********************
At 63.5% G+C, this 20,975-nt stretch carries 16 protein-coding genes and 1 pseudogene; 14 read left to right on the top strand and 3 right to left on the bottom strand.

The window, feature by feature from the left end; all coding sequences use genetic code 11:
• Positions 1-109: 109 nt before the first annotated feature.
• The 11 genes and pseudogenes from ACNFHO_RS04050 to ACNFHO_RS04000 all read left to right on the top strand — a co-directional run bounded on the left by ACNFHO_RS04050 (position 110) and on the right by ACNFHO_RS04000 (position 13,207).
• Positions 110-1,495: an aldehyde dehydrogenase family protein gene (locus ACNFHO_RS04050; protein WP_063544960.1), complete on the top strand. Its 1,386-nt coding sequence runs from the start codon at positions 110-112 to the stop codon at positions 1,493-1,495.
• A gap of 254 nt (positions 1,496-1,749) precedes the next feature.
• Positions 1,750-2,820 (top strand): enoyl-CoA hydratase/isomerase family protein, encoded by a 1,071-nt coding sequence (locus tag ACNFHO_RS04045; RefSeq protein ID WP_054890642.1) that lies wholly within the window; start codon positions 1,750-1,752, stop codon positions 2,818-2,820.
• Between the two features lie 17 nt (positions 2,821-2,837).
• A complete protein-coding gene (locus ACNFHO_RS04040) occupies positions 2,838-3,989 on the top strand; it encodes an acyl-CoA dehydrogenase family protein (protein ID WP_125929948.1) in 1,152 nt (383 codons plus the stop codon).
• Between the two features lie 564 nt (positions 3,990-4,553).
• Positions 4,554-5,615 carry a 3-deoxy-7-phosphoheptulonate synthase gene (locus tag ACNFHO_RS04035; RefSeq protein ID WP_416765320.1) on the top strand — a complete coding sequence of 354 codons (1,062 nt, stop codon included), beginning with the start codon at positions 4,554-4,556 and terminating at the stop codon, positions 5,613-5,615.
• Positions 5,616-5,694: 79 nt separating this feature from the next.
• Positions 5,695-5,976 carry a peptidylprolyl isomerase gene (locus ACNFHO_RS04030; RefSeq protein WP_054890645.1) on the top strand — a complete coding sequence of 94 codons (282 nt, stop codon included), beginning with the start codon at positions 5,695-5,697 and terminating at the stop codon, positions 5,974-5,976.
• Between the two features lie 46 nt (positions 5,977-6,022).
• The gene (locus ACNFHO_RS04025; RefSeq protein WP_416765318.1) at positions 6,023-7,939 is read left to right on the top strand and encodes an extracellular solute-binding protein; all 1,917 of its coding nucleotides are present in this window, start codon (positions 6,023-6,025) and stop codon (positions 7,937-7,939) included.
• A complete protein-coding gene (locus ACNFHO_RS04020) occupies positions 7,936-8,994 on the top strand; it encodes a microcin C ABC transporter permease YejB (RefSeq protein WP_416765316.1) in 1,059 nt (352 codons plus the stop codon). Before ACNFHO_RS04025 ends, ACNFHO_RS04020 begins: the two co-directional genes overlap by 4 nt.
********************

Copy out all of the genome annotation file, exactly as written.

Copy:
At 63.5% G+C, this 20,975-nt stretch carries 16 protein-coding genes and 1 pseudogene; 14 read left to right on the top strand and 3 right to left on the bottom strand.

The window, feature by feature from the left end; all coding sequences use genetic code 11:
• Positions 1-109: 109 nt before the first annotated feature.
• The 11 genes and pseudogenes from ACNFHO_RS04050 to ACNFHO_RS04000 all read left to right on the top strand — a co-directional run bounded on the left by ACNFHO_RS04050 (position 110) and on the right by ACNFHO_RS04000 (position 13,207).
• Positions 110-1,495: an aldehyde dehydrogenase family protein gene (locus ACNFHO_RS04050; protein WP_063544960.1), complete on the top strand. Its 1,386-nt coding sequence runs from the start codon at positions 110-112 to the stop codon at positions 1,493-1,495.
• A gap of 254 nt (positions 1,496-1,749) precedes the next feature.
• Positions 1,750-2,820 (top strand): enoyl-CoA hydratase/isomerase family protein, encoded by a 1,071-nt coding sequence (locus tag ACNFHO_RS04045; RefSeq protein ID WP_054890642.1) that lies wholly within the window; start codon positions 1,750-1,752, stop codon positions 2,818-2,820.
• Between the two features lie 17 nt (positions 2,821-2,837).
• A complete protein-coding gene (locus ACNFHO_RS04040) occupies positions 2,838-3,989 on the top strand; it encodes an acyl-CoA dehydrogenase family protein (protein ID WP_125929948.1) in 1,152 nt (383 codons plus the stop codon).
• Between the two features lie 564 nt (positions 3,990-4,553).
• Positions 4,554-5,615 carry a 3-deoxy-7-phosphoheptulonate synthase gene (locus tag ACNFHO_RS04035; RefSeq protein ID WP_416765320.1) on the top strand — a complete coding sequence of 354 codons (1,062 nt, stop codon included), beginning with the start codon at positions 4,554-4,556 and terminating at the stop codon, positions 5,613-5,615.
• Positions 5,616-5,694: 79 nt separating this feature from the next.
• Positions 5,695-5,976 carry a peptidylprolyl isomerase gene (locus ACNFHO_RS04030; RefSeq protein WP_054890645.1) on the top strand — a complete coding sequence of 94 codons (282 nt, stop codon included), beginning with the start codon at positions 5,695-5,697 and terminating at the stop codon, positions 5,974-5,976.
• Between the two features lie 46 nt (positions 5,977-6,022).
• The gene (locus ACNFHO_RS04025; RefSeq protein WP_416765318.1) at positions 6,023-7,939 is read left to right on the top strand and encodes an extracellular solute-binding protein; all 1,917 of its coding nucleotides are present in this window, start codon (positions 6,023-6,025) and stop codon (positions 7,937-7,939) included.
• A complete protein-coding gene (locus ACNFHO_RS04020) occupies positions 7,936-8,994 on the top strand; it encodes a microcin C ABC transporter permease YejB (RefSeq protein WP_416765316.1) in 1,059 nt (352 codons plus the stop codon). Before ACNFHO_RS04025 ends, ACNFHO_RS04020 begins: the two co-directional genes overlap by 4 nt.